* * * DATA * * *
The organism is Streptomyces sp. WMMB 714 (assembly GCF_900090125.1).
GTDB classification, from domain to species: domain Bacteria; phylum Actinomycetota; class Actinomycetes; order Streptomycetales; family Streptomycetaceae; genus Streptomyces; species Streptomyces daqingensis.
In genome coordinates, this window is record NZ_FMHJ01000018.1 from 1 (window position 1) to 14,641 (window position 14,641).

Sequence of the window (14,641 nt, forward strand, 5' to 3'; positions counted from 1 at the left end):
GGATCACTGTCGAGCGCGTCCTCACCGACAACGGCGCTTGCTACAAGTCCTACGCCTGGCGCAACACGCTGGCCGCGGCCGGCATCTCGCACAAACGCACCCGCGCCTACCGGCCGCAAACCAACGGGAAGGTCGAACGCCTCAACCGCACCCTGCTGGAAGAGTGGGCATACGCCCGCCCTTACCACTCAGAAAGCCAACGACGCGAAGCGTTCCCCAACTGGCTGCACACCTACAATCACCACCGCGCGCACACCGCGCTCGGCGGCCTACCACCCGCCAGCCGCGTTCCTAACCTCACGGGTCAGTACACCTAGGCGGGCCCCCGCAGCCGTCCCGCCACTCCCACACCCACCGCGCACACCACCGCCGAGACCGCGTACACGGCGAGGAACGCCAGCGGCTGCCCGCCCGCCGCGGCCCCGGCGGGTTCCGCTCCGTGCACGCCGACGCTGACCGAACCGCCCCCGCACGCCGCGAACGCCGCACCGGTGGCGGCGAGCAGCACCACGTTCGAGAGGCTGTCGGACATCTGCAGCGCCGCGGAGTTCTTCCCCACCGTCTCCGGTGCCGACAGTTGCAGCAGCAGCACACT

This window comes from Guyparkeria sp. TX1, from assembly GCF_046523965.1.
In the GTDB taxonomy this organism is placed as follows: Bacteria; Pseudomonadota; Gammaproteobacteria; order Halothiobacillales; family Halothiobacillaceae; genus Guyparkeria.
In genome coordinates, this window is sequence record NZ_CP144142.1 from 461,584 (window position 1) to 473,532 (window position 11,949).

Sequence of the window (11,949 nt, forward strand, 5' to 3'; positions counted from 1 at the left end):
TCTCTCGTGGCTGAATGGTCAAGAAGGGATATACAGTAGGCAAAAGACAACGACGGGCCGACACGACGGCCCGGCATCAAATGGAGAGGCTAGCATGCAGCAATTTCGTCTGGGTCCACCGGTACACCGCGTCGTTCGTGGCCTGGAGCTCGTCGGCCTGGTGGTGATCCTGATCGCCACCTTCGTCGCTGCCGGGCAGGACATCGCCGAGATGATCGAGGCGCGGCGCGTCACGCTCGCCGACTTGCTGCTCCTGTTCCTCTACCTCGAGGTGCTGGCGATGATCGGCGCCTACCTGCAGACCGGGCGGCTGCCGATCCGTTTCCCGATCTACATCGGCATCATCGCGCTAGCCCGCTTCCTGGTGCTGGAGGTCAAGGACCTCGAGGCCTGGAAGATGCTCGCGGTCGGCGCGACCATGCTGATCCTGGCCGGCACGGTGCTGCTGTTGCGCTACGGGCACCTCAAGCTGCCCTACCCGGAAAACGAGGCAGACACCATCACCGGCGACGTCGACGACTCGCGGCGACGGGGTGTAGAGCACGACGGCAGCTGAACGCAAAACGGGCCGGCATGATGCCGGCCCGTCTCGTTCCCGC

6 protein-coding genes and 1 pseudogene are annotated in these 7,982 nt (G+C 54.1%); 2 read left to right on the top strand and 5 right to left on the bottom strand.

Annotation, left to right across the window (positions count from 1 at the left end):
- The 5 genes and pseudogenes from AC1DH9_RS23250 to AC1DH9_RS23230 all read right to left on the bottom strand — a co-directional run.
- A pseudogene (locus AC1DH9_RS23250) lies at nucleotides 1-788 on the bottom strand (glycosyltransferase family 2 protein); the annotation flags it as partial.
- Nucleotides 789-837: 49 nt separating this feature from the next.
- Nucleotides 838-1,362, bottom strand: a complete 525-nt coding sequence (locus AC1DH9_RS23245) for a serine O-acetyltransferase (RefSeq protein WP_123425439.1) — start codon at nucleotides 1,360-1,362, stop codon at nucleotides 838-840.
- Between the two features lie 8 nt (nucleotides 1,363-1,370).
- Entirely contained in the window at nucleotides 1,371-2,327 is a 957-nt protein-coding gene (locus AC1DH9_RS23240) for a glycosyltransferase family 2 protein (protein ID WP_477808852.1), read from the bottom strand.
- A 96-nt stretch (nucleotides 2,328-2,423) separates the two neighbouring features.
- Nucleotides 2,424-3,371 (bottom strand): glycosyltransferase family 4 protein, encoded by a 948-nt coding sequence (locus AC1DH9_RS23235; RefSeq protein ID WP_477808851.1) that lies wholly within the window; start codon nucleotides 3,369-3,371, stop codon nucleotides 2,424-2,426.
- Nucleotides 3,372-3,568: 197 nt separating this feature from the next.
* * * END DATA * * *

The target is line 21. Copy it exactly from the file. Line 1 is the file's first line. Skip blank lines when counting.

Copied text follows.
- Nucleotides 3,372-3,568: 197 nt separating this feature from the next.